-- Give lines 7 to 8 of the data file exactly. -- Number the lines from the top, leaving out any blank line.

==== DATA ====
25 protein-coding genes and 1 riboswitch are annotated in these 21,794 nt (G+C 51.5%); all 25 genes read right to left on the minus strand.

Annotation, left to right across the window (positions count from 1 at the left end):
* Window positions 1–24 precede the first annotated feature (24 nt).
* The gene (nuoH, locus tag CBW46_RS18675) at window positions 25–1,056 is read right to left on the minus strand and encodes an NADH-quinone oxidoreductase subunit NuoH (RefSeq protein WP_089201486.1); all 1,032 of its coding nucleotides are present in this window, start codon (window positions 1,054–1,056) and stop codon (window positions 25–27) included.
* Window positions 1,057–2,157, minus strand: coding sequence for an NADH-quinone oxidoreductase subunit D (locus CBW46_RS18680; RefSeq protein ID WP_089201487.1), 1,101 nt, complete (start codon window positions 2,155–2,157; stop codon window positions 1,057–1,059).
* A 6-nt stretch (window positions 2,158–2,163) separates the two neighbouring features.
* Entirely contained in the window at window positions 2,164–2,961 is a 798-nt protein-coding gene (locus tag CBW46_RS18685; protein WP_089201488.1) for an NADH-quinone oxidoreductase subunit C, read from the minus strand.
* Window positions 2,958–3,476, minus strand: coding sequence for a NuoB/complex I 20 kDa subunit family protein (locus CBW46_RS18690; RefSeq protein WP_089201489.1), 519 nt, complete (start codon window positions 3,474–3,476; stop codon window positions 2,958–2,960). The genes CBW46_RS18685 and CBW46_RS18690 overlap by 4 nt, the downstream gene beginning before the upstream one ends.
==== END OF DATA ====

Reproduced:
* Entirely contained in the window at window positions 2,164–2,961 is a 798-nt protein-coding gene (locus tag CBW46_RS18685; protein WP_089201488.1) for an NADH-quinone oxidoreductase subunit C, read from the minus strand.
* Window positions 2,958–3,476, minus strand: coding sequence for a NuoB/complex I 20 kDa subunit family protein (locus CBW46_RS18690; RefSeq protein WP_089201489.1), 519 nt, complete (start codon window positions 3,474–3,476; stop codon window positions 2,958–2,960). The genes CBW46_RS18685 and CBW46_RS18690 overlap by 4 nt, the downstream gene beginning before the upstream one ends.